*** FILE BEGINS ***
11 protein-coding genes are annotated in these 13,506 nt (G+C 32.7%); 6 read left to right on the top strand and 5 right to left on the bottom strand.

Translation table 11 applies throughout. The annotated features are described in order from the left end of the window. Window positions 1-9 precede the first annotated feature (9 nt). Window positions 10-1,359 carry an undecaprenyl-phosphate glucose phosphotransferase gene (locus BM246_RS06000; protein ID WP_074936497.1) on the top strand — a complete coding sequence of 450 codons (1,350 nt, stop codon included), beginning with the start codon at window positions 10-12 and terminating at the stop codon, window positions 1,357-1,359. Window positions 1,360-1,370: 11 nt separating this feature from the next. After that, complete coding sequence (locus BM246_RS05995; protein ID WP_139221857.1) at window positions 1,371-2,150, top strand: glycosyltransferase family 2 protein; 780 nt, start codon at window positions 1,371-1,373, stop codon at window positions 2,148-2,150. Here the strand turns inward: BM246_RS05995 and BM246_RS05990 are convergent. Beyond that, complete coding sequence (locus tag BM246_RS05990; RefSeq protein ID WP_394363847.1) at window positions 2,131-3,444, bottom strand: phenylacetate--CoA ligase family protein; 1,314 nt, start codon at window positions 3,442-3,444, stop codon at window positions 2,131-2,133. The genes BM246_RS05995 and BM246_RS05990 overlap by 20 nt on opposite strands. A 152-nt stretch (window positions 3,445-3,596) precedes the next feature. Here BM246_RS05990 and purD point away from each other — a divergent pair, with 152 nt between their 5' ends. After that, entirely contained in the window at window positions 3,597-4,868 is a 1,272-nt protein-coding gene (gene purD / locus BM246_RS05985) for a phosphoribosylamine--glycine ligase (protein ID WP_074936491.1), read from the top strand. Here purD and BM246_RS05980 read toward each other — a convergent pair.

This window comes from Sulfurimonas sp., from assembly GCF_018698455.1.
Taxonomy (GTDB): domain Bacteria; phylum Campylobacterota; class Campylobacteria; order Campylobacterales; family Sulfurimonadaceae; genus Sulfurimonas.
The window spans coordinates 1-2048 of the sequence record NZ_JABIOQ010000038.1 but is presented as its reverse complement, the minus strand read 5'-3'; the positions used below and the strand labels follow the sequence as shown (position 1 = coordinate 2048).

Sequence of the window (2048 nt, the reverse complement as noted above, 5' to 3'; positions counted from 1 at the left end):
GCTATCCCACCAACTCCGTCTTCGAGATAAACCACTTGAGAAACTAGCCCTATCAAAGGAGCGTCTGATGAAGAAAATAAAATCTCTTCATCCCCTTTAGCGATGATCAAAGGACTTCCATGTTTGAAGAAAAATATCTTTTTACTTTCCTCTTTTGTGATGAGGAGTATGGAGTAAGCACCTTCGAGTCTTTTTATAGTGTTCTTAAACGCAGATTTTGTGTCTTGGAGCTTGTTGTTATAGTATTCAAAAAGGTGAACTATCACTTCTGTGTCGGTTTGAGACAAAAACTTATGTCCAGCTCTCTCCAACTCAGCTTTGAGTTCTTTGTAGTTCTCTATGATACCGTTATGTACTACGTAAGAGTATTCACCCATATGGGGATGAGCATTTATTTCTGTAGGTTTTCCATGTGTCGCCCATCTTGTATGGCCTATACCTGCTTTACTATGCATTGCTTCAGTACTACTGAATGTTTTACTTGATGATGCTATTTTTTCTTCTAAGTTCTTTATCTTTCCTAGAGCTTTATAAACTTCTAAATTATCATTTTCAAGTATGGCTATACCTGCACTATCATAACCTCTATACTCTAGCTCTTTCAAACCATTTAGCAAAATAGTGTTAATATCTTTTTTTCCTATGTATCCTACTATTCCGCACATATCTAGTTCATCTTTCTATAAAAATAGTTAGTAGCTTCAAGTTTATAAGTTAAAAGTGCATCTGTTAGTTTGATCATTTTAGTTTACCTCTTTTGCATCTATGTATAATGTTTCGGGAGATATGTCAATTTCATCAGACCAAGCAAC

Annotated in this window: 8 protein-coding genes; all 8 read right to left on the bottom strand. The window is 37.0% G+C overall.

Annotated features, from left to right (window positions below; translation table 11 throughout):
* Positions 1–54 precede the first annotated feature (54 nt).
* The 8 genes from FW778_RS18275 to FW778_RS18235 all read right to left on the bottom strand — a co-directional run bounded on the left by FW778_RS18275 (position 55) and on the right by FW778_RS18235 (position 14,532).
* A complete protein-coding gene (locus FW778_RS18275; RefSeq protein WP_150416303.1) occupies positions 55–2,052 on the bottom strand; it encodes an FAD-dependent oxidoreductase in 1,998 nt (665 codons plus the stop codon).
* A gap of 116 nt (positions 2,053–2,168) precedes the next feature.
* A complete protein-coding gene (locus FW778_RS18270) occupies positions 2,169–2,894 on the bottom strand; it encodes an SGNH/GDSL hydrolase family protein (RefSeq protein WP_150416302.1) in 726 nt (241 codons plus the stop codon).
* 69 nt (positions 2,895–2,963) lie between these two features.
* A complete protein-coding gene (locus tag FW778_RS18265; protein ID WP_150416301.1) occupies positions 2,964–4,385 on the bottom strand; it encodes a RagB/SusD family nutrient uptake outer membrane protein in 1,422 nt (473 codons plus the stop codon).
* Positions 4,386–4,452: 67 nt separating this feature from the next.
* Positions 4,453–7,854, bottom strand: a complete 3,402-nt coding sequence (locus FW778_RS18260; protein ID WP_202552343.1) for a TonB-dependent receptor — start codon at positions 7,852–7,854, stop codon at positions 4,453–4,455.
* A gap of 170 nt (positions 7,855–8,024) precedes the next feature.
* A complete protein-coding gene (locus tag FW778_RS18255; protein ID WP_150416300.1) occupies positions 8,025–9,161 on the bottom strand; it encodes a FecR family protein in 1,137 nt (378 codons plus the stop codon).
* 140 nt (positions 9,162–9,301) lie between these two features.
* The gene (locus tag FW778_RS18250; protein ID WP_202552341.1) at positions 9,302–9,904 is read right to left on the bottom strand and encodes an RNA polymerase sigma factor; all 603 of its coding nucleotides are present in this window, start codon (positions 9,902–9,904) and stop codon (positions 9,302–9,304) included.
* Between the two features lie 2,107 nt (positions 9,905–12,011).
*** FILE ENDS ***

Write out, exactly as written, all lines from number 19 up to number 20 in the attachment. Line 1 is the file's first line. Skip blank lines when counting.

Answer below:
* A gap of 170 nt (positions 7,855–8,024) precedes the next feature.
* A complete protein-coding gene (locus tag FW778_RS18255; protein ID WP_150416300.1) occupies positions 8,025–9,161 on the bottom strand; it encodes a FecR family protein in 1,137 nt (378 codons plus the stop codon).